A few months ago, my cousin’s baby mama, who I shall now call my sistercousin, told me that she was hooked on TLC’s reality TV show, Sister Wives. I was down to check out any show that peers into the sex lives of religious conservatives and can be instantly streamed on netflix. Hello! The show follows the adventures of four saucy wives, their shared husband, and their 17 children. Though a lot of fan attention has been paid to Kody—the family’s dorky patriarch—many episodes center more on the wives’ relationships with one another. One wife takes charge, recruits new wives, and keeps the peace (Meri); one loves her career and excuses herself from childcare and domestic work (Janelle); another is the wisecracking stay-at-home mom of everyone’s kids (Christine); and the fourth and newest wife is weepy with gratitude to have three wives and a husband after having been an overwhelmed single mom (Robyn).
Unlike its fictional counterpart Big Love, Sister Wives is a self-conscious show in which members of the Brown family reflect on the impact that “going public”—i.e. not only coming out as polygamists, but also becoming television characters—has had on their relationships, their children, their financial resources and their now tremendous capital as public figures. The show also functions as a platform from which to improve the image of the Fundamentalist Latter Day Saints (FLDS) and oppose the criminalization of plural marriage. The political nature of the show was especially amplified in season two, as Kody, who will henceforth be referred to only as the dorky patriarch, faced arrest for having multiple wives in the state of Utah, a situation that forced the family to move to the promised land of sexual freedom… Las Vegas!
As my sistercousin pointed out, the Brown family borrows heavily from LGBT movement discourse. They tell their dramatic coming out stories (“when I first told so-and-so I was polygamous….”) and they demand that the government should respect their “lifestyle.” At the same time, the Browns go to great lengths to establish the heteronormativity of their plural marriage. When asked about how sex works in their family, they explain that the dorky patriarch rotates among Meri, Janelle, Christine, and Robyn, always going to bed with just one wife at a time, because, as the Browns say, “we don’t do weird.”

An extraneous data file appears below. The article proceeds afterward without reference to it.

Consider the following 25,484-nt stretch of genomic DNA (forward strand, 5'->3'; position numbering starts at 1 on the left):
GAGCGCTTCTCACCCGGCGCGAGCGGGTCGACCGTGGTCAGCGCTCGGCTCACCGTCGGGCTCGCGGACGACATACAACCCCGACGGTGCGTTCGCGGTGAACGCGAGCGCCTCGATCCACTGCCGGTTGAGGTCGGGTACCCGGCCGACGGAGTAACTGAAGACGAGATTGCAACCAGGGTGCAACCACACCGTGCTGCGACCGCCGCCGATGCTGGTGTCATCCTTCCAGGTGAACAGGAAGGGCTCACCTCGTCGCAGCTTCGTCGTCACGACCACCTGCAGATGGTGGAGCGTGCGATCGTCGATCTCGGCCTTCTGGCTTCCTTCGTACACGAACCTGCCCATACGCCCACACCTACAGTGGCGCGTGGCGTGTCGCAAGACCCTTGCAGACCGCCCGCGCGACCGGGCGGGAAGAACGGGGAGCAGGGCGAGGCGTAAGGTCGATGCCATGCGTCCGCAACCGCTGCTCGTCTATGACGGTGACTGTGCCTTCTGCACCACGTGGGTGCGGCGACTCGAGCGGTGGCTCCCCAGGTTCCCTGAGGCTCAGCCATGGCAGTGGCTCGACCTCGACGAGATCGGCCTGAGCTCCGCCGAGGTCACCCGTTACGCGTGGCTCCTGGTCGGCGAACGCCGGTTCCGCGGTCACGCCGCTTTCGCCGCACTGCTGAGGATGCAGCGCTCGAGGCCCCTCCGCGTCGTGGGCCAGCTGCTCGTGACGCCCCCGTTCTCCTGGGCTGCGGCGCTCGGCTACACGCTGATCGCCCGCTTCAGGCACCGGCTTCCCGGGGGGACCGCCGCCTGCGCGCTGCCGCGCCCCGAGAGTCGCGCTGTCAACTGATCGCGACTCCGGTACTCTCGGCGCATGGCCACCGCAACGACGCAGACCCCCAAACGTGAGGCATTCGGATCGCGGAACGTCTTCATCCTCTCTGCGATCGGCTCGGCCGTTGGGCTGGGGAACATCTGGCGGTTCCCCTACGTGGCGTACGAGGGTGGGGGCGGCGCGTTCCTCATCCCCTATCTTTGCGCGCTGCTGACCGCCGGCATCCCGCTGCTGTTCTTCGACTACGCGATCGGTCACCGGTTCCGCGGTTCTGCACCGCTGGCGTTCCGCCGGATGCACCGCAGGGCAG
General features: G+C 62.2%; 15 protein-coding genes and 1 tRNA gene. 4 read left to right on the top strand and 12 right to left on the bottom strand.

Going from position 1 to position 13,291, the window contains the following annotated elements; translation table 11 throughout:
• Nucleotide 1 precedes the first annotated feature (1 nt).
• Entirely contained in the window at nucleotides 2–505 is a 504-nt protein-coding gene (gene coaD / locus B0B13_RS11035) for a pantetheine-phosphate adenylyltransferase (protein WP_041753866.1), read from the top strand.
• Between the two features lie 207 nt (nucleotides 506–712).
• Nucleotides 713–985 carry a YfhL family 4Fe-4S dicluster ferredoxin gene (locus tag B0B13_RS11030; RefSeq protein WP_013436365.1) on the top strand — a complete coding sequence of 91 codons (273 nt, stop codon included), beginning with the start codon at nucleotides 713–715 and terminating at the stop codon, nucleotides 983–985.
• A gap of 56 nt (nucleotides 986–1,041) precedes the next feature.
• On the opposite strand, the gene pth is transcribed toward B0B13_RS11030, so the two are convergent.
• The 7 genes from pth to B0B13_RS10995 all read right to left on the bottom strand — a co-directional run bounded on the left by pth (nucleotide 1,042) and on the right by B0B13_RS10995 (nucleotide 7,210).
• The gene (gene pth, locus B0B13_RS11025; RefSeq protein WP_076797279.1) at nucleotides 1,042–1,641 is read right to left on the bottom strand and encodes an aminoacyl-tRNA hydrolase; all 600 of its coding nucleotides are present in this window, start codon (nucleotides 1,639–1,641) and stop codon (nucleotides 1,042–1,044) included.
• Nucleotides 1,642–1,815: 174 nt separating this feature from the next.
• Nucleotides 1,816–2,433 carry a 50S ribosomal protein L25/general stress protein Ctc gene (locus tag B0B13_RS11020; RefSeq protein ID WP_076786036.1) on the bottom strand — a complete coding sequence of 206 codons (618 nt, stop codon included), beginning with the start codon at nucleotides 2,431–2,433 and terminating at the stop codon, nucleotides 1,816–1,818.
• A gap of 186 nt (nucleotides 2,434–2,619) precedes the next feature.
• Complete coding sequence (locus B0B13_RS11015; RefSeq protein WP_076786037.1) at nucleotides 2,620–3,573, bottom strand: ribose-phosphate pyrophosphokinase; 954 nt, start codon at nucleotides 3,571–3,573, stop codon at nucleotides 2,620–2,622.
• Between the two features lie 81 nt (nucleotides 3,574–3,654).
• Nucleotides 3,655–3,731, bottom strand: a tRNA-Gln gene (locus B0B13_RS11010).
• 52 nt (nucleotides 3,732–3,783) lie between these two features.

Fine. I don’t begrudge them any of this; all subjugated groups borrow from the social justice discourses available to them, and it’s really ok—though less interesting—that they are heterosexual. Far more disappointing, though, is the way they attempt to normalize what is so rare, so desirable, and even so feminist about their lives. Namely, they have figured out a way to actually achieve intimate communal living, collective coparenting and housework, shared financial resources, expanded career opportunities for women who have children, lifelong women’s friendships, nonposssessive partnerships, and deprivatized domestic life. When one woman marries the dorky patriarch, her wives present her with their own wife-to-wife ring, symbolizing their commitment to one another. When one woman loves her career and doesn’t want to spend her days caring for her children, her wife lovingly provides this labor. This same career-loving woman also surrenders her money to the collective, and lovingly buys her wife new bedroom furniture or supports her wife’s ugly quilt-making hobby whether she appreciates the quilts or not. When one woman cannot get pregnant, one of her wives offers to carry her child. When one woman is having marriage trouble, her wife—who knows far more about the limitations of the dorky patriarch than any therapist ever could—counsels her. When one woman’s teenage daughter finds her mother unbearable, her wife takes the daughter in, which means her daughter now lives just down the hall, with a sistermom (or across the street, as is the case of the Browns’ arrangement in Las Vegas). When one woman, an acquaintance, is divorced and lonely, another woman proposes to the dorky patriarch that he consider inviting her to join the family. When one woman has a crisis, whatever it may be, at least one of her wives drops everything to attend to her. And ultimately, when a woman’s husband dies, her living wives remain her married companions until their own deaths. Talk about the lesbian continuum!